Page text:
The world may be screwed, but we’ve always got the movies

Everyone’s got their social routines that have been buggered by this abominable year to date. Even though life is a lot more normal now here in New Zealand than it is in other places, it’s still a bit shaky. 

But at least, we’ve still got the movies, even if it isn’t quite the same. I know it’s a stupid thing to focus on in a world with so much pain and loss and stress going on right now, but I have to admit I think a fair bit about how in a brighter alternate timeline, I’d have seen the new Black Widow, James Bond and Wonder Woman movies by now, not to mention a handful of other wonders new and old. 

But my very cool local retro cinema finally reopened this week, with what turned out to be a sold-out showing of 1993’s True Romance. Driving up to the theatre last night, I saw crowds of people outside and had trouble finding a parking space. I was a bit confused by all the bustle. For a 27-year-old movie starring Christian Slater! (And written by Quentin Tarantino, I might add.) People were clearly starved for the magic of the movies. It was great to be back, and appreciate the strange communion of the cinema, which streaming just can’t quite recreate. 

It still feels a bit decadent, a bit strange, to be able to be crowded in a sold-out theatre with hundreds of others, nobody wearing a mask, in the age of COVID. But we’ve fought a hard battle here to get to this place of near-containment, and that does make the little victories like hanging out at the movies with a mate, a soda and a popcorn taste that much sweeter.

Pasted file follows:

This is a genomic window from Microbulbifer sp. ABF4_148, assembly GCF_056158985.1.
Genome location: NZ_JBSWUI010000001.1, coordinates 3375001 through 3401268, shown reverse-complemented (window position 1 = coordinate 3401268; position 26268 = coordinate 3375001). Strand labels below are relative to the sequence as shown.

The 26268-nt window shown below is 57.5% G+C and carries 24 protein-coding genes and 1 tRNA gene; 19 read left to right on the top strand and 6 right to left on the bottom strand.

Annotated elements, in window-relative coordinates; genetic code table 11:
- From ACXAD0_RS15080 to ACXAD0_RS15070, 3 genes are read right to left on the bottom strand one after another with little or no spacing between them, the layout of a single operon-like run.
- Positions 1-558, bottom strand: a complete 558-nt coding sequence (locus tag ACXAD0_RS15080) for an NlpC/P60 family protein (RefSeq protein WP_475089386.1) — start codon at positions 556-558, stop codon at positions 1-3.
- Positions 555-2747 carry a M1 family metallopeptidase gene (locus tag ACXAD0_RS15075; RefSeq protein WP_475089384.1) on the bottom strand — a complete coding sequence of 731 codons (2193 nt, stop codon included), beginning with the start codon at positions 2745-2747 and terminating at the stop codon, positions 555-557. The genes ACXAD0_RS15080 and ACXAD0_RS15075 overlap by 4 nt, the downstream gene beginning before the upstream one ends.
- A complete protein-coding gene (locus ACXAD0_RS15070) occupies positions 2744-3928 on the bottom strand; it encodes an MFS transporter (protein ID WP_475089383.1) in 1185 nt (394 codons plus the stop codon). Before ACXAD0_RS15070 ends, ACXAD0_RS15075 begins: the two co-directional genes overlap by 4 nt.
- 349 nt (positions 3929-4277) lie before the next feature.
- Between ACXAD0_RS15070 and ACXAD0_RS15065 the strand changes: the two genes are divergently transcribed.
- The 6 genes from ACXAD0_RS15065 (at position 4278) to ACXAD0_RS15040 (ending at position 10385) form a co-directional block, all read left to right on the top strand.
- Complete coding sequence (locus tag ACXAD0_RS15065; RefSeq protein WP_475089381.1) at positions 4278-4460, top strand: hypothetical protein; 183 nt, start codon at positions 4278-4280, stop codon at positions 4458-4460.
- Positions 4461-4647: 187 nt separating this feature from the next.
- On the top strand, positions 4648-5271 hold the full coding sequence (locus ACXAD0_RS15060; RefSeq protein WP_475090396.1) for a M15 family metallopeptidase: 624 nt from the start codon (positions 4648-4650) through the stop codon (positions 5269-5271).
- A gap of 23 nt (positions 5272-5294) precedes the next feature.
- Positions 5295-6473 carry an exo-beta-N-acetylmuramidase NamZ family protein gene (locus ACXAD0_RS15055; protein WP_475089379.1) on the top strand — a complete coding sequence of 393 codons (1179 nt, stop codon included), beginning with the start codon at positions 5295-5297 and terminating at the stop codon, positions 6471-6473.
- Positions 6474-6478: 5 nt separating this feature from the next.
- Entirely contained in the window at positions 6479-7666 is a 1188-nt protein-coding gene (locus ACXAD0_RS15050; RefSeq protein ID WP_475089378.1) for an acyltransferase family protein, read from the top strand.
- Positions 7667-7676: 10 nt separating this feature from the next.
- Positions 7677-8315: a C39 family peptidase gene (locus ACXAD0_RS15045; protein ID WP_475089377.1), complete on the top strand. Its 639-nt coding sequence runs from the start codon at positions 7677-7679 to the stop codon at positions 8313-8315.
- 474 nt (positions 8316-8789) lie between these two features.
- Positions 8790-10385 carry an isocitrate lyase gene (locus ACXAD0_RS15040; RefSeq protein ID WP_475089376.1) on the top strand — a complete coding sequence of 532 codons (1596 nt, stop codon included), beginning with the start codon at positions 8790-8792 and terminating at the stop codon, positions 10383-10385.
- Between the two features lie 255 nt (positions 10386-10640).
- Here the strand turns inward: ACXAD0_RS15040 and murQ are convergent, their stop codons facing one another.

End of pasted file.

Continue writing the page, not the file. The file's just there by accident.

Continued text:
The New Zealand International Film Festival is mostly online this year, which is understandable, but also a bummer – some of my best theatre memories in recent years have revolved around the bustling, diverse wonders of the festival, where you can pivot from a gory crowd-pleaser to a touching Tongan documentary with ease. New Zealand’s tentative reopening meant the festival had to stick to mostly online showings this year, which sadly isn’t quite the same. Fortunately, my local retro cinema is also showing a few of the movies in person in limited viewings this season, which I won’t pass up.

New movies are thin on the ground in 2020 and it’s kind of looking like it might stay that way all year long – this year’s summer movie season, a gaudy showcase of spandex, explosions and spaceships for as long as I can remember, simply does not exist. But hey, True Romance was pretty fun to see again for the first time in ages. And everything old is new again. 

Lights, camera, action. A crowd of strangers and a flickering screen. It may not be 100% normal life, but I’ll take what I can get. 

Author: nik dirga

I'm an American journalist who has lived in New Zealand for more than a decade now.

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